Cable manners

Developers and contractors in the Middle East may be cutting corners when it comes to deploying IT infrastructure - specifically cabling - in some of the new mega projects. Eliot Beer looks at some of the issues.

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By  Elliot Beer Published  February 1, 2007

The construction and development boom across the Middle East is promising some of the most striking and impressive projects in the world, as well as top-class facilities for businesses and individuals alike. But IT professionals - both vendors and end users - warn that many projects could be storing up potentially disastrous and expensive problems for the future. The culprits: inferior cabling installations.

While cabling is often regarded as a boring and unimportant part of an IT infrastructure, getting it wrong can cause massive problems for businesses - especially in sites where tenant organisations have little or no control over the cabling infrastructure. Many organisations in the Middle East now have a good understanding of the importance of cabling - often having been burned in the past, but the same is not true of many property developers in the region.

"If we have some quality-conscious people in front of us, we do compete successfully for residential projects," says Laurent Amestoy, regional director of R&M, a Swiss cabling manufacturer. "But if you're dealing with contractors, a lot of the time they will go for the cheapest of the cheap - this is not where we compete."

This is something which is echoed by a number of other vendors active in the region - competing for residential projects is hard for named-brand cable vendors, when they have to go up against generic imports from China and Korea, among other countries.

One reason for the extreme price sensitivity is the organisational structure of many major developments. Master developers hand down projects to other developers, who bring in contractors and consultants, who in turn bring in further subcontractors. In addition, cable installations are often done by mechanical, electrical and plumbing (MEP) contractors, rather than specialist integrators or consultants - this can often mean the contractor has little specialist knowledge of cabling requirements, and is easily led by an integrator.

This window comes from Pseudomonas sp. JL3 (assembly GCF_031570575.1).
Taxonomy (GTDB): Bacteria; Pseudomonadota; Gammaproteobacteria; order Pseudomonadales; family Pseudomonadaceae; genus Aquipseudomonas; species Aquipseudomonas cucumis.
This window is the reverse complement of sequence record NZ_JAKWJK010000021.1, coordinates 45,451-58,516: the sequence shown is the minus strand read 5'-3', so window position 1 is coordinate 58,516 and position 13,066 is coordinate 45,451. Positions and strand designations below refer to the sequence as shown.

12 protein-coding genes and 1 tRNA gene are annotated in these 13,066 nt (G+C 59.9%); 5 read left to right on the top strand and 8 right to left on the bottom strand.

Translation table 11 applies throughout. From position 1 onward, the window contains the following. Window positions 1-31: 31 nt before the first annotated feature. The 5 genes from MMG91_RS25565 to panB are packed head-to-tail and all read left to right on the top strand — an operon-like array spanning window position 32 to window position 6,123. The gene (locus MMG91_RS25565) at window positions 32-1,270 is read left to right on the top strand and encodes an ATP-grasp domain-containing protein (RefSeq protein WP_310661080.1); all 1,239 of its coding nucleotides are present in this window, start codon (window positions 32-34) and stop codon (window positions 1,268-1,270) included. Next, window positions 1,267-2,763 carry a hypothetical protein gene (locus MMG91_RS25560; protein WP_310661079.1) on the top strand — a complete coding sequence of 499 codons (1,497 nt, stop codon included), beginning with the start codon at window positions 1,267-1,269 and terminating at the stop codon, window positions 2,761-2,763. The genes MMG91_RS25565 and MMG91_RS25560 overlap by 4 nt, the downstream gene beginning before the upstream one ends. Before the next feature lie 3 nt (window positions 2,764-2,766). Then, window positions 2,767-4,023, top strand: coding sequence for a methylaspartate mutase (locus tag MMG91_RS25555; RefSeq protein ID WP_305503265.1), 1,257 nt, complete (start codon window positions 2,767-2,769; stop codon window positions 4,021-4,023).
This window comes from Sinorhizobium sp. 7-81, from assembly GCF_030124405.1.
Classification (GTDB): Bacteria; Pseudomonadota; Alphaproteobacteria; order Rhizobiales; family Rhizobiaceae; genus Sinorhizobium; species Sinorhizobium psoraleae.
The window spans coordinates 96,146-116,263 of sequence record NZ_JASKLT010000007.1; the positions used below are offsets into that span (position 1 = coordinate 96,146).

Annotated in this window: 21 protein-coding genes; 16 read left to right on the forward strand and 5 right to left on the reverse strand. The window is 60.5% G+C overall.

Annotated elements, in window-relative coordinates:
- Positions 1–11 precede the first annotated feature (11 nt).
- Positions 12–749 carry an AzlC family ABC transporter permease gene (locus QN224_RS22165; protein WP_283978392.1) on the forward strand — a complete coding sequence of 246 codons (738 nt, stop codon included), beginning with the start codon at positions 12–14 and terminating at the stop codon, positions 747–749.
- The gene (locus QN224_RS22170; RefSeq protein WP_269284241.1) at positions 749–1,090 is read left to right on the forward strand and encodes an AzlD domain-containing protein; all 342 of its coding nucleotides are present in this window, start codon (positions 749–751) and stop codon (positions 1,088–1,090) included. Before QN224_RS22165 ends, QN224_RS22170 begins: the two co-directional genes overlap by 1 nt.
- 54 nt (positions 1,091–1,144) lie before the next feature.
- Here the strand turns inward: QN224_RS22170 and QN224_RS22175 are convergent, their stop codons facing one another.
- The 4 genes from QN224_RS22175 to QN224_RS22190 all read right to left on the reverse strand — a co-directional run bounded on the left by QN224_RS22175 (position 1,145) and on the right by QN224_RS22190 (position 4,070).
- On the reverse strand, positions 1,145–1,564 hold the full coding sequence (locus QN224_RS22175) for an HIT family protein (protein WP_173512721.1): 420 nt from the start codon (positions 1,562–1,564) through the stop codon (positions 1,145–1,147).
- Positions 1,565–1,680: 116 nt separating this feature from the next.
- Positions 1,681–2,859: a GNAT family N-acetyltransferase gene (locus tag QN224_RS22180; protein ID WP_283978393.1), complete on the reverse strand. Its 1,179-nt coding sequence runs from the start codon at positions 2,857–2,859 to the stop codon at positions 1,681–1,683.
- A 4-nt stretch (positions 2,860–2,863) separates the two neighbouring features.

"The MEP contractor is often on a fixed amount of money for the project - they then often outsource it to a systems integrator. Again, the only way for the MEP contractor to increase his profit is to squeeze the budget for the integrator - and not being experts on cabling, they will just go for the lowest price," says Tomaso Charlemont, business development manager Middle East at Ortronics. "This is where we end up facing absurd situations - the contractors are trying to make savings at the wrong end of the chain."

Recent reports of increased costs for MEP professionals is also likely to exacerbate the situation Charlemont describes. Wherever the pressure comes from, the result is the same - lower quality cabling systems are going into developments.

R&M's Amestoy points out this is not a new phenomenon: "We went through the same thinking in the commercial sector as well at one point. People just thought of cables as a bit of wire, and it was the active equipment at either end that was important. But then they realise that it's the other way round - active equipment is very easy to change, but the cable is fixed. And if you need to change the cable, you'll pay the price - the finance director will be very keen the next time around that the company gets the right cable."